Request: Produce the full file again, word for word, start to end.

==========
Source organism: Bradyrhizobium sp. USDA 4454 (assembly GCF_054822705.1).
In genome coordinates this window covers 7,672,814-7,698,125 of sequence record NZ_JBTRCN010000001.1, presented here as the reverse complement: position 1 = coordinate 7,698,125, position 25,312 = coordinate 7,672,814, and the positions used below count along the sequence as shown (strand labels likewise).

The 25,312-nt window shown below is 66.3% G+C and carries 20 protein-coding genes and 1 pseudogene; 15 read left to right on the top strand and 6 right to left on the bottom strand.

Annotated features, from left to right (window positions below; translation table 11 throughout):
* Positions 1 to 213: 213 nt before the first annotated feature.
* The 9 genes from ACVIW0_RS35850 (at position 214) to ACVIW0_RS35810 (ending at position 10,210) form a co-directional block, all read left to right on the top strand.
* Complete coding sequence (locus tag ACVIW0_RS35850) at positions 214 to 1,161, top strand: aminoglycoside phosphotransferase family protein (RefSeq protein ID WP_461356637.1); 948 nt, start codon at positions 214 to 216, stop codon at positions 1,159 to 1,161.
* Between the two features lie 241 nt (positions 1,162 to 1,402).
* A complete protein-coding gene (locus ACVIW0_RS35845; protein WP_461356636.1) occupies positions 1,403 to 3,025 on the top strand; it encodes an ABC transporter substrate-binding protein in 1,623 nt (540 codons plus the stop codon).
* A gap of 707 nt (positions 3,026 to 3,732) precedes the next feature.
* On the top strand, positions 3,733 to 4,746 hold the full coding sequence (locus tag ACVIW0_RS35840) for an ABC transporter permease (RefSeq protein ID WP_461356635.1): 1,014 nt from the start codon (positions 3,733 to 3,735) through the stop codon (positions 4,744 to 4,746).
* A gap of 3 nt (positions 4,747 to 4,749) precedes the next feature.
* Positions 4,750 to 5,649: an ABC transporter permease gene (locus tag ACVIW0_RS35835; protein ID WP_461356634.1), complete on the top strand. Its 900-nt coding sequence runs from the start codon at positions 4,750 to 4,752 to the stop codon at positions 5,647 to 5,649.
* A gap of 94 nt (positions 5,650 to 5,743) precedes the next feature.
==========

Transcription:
Source organism: Bradyrhizobium sp. USDA 4454 (assembly GCF_054822705.1).
In genome coordinates this window covers 7,672,814-7,698,125 of sequence record NZ_JBTRCN010000001.1, presented here as the reverse complement: position 1 = coordinate 7,698,125, position 25,312 = coordinate 7,672,814, and the positions used below count along the sequence as shown (strand labels likewise).

The 25,312-nt window shown below is 66.3% G+C and carries 20 protein-coding genes and 1 pseudogene; 15 read left to right on the top strand and 6 right to left on the bottom strand.

Annotated features, from left to right (window positions below; translation table 11 throughout):
* Positions 1 to 213: 213 nt before the first annotated feature.
* The 9 genes from ACVIW0_RS35850 (at position 214) to ACVIW0_RS35810 (ending at position 10,210) form a co-directional block, all read left to right on the top strand.
* Complete coding sequence (locus tag ACVIW0_RS35850) at positions 214 to 1,161, top strand: aminoglycoside phosphotransferase family protein (RefSeq protein ID WP_461356637.1); 948 nt, start codon at positions 214 to 216, stop codon at positions 1,159 to 1,161.
* Between the two features lie 241 nt (positions 1,162 to 1,402).
* A complete protein-coding gene (locus ACVIW0_RS35845; protein WP_461356636.1) occupies positions 1,403 to 3,025 on the top strand; it encodes an ABC transporter substrate-binding protein in 1,623 nt (540 codons plus the stop codon).
* A gap of 707 nt (positions 3,026 to 3,732) precedes the next feature.
* On the top strand, positions 3,733 to 4,746 hold the full coding sequence (locus tag ACVIW0_RS35840) for an ABC transporter permease (RefSeq protein ID WP_461356635.1): 1,014 nt from the start codon (positions 3,733 to 3,735) through the stop codon (positions 4,744 to 4,746).
* A gap of 3 nt (positions 4,747 to 4,749) precedes the next feature.
* Positions 4,750 to 5,649: an ABC transporter permease gene (locus tag ACVIW0_RS35835; protein ID WP_461356634.1), complete on the top strand. Its 900-nt coding sequence runs from the start codon at positions 4,750 to 4,752 to the stop codon at positions 5,647 to 5,649.
* A gap of 94 nt (positions 5,650 to 5,743) precedes the next feature.